- JEP personnel investigating “false positive” killings have extracted about 54 bodies of possible Army victims from a mass grave in the town cemetery of Dabeiba, Antioquia. In this historically conflictive municipality, the practice of killing civilians and claiming them as combat deaths may have gone on for 25 years. Victims have had little or no recourse until the JEP’s effort began.
Timeline for entries tagged “False Positives”
A chronology of events related to peace, security, and human rights in Colombia.
February 12, 2020
- Gen. Mario Montoya, who headed Colombia’s army between 2006 and 2008, testifies for two days before the Special Jurisdiction for Peace (JEP). At least 41 victims are in attendance, others gather outside to protest.
- The JEP is holding hearings for its “macro-case” about so-called “false positive” killings, in which military personnel murdered thousands of civilians and claimed them later as combat kills. Eleven military witnesses have signaled Gen. Montoya as playing a key role in creating the incentives for these killings.
- The law governing the JEP dictates that when a person has been implicated by a report or testimony, the JEP will give that person the opportunity to give his or her version of what happened. At that opportunity, the person may recognize or deny the allegations.
- In 40 minutes of comments, Gen. Montoya denies any responsibility for the “false positives,” and invokes his “right to remain silent,” responding vaguely to magistrates’ questions.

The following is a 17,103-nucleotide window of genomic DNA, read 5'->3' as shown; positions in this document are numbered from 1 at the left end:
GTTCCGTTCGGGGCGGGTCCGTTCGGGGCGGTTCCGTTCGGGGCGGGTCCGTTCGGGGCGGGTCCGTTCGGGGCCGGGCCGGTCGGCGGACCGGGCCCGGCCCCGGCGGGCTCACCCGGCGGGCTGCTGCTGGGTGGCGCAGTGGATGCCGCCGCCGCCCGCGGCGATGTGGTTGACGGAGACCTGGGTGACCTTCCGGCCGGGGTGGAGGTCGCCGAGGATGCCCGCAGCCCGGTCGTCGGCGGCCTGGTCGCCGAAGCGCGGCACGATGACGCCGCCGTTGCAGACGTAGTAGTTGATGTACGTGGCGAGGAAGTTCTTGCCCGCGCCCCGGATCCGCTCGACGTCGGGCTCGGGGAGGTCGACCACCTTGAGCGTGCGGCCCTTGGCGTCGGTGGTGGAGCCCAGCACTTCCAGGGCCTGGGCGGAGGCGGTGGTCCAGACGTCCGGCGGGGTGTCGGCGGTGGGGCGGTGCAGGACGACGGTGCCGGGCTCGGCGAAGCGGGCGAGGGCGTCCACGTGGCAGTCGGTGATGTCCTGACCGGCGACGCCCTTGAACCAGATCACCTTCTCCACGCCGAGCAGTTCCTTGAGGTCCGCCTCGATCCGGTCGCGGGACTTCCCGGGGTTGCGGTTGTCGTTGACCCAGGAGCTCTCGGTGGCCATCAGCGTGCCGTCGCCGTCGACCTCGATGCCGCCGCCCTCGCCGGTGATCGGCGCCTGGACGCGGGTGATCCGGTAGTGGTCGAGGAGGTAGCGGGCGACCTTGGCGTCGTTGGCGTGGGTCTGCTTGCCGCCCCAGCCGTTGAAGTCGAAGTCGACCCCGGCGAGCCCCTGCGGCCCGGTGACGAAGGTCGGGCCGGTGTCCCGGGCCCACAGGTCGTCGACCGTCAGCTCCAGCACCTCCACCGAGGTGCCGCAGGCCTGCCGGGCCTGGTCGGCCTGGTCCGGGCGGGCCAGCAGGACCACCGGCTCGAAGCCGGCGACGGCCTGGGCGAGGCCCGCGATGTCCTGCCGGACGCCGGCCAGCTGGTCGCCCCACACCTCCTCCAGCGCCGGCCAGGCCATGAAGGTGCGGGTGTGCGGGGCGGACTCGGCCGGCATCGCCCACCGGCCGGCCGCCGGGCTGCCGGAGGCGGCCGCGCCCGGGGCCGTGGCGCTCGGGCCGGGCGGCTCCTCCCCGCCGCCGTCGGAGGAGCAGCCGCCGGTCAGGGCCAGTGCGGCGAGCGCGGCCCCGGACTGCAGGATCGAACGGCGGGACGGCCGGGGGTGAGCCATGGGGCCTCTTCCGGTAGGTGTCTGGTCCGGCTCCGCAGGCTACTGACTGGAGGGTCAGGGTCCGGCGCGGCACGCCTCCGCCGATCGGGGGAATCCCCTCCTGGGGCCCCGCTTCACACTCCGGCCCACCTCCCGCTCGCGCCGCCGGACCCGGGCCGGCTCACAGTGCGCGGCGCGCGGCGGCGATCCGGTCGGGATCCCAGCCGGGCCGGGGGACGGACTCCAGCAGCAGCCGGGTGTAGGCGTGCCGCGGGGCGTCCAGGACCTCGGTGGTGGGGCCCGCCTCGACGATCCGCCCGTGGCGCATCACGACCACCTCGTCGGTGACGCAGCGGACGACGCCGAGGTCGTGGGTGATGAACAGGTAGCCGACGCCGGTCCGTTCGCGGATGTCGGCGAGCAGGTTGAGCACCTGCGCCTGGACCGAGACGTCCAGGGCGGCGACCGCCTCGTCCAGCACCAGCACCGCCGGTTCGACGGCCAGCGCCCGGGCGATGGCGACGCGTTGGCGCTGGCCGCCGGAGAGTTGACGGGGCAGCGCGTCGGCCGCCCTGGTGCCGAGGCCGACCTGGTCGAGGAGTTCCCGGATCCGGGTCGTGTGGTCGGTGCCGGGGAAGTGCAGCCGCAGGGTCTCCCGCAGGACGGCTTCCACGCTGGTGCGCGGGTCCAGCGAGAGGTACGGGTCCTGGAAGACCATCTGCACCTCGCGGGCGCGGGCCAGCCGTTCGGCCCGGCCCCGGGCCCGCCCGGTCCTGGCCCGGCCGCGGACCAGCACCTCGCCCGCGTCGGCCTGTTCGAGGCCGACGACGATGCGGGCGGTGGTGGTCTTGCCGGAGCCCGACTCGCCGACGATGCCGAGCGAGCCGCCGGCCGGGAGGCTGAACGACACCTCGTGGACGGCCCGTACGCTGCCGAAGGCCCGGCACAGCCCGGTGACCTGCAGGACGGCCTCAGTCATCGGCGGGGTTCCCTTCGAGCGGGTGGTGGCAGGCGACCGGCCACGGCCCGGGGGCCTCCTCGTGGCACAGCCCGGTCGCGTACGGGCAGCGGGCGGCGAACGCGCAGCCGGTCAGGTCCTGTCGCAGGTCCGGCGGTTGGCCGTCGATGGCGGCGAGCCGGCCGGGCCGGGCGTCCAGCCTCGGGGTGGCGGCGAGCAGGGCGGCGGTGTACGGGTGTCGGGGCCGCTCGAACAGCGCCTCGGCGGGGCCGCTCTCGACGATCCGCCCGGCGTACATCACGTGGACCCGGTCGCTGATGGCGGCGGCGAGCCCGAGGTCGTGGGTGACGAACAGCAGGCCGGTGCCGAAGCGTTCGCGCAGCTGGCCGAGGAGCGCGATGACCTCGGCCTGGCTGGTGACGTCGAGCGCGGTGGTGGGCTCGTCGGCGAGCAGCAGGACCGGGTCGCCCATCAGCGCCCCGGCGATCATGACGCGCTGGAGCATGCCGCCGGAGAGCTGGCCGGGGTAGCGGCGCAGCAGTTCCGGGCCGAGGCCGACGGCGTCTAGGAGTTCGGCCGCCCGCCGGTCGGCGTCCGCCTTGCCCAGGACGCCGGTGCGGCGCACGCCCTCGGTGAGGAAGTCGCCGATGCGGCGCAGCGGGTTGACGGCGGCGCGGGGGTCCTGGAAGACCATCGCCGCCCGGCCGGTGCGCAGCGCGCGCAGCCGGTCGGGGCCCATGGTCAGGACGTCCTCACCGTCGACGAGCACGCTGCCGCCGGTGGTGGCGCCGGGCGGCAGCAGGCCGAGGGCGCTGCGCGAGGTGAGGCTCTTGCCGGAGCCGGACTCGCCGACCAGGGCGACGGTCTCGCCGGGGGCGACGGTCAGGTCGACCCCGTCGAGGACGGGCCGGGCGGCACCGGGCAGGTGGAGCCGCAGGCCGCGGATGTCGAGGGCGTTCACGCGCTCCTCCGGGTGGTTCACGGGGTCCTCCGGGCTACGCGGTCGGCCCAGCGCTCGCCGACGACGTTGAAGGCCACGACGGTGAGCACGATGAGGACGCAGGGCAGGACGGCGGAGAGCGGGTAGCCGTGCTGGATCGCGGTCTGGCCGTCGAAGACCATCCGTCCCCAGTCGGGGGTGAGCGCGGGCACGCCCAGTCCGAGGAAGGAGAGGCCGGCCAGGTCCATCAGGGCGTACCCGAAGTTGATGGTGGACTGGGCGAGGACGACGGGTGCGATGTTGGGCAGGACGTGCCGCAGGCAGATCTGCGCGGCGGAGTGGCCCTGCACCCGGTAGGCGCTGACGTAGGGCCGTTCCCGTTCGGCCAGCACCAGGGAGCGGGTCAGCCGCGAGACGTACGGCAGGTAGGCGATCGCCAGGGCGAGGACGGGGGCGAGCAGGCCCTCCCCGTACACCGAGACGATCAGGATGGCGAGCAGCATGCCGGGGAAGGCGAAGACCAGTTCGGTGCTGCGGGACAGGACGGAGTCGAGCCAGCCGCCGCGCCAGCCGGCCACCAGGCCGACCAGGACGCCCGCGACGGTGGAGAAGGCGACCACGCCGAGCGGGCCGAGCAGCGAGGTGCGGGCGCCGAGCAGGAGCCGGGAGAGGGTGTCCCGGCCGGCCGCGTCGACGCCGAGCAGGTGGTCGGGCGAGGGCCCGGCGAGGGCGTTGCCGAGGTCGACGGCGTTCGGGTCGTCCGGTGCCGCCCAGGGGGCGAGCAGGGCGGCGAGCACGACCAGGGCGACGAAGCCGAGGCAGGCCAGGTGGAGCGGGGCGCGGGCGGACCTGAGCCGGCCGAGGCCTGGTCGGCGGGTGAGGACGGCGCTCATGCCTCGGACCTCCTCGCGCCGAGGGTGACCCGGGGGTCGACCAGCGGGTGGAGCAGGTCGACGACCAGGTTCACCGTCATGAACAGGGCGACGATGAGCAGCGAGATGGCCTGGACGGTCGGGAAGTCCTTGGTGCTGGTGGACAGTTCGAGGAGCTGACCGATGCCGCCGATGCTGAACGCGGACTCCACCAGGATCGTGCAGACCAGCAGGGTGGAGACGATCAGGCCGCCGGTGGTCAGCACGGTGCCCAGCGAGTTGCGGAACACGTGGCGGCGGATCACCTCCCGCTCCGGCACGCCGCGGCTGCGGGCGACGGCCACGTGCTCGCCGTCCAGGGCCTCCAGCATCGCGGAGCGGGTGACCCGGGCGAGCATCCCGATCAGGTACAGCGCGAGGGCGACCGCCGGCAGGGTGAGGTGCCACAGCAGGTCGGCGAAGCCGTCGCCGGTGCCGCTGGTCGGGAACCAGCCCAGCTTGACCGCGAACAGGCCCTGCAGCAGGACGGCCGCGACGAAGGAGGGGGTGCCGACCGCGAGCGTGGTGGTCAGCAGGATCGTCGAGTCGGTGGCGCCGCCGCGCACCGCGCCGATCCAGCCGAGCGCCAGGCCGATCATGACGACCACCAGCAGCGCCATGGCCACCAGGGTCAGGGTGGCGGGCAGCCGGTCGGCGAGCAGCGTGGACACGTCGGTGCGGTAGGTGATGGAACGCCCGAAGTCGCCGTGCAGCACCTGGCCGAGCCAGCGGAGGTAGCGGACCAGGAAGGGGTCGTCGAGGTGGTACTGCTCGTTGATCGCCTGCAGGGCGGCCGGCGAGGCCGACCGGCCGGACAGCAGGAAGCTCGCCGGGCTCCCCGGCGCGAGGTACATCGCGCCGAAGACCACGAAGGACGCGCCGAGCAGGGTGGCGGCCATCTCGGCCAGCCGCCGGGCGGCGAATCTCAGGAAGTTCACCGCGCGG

- Gen. Montoya’s silence causes an outcry among victims. They particularly object to Montoya’s response when magistrates ask him how to prevent “false positive” killings in the future. Montoya reportedly replied by citing most soldiers’ low social class origins. “We have to teach them how to use the bathroom, how to use silverware, so it’s not easy.”
- On February 18, active-duty Col. Álvaro Amórtuegi tells Caracol Noticias that in 2001, Montoya had ordered him to kill some people captured by paramilitaries, adding that he would send him some armbands with which to pass them off as guerrillas. When he refused, the colonel alleges that Montoya replied, “You’re a coward, you disgust me and I spit on your boots… If you’re afraid, go kill an idiot or a crazy person, or take them from the morgue.”
- Some victims’ groups call on the JEP to expel Gen. Montoya for his non-cooperation, which would send his case to the regular criminal justice system.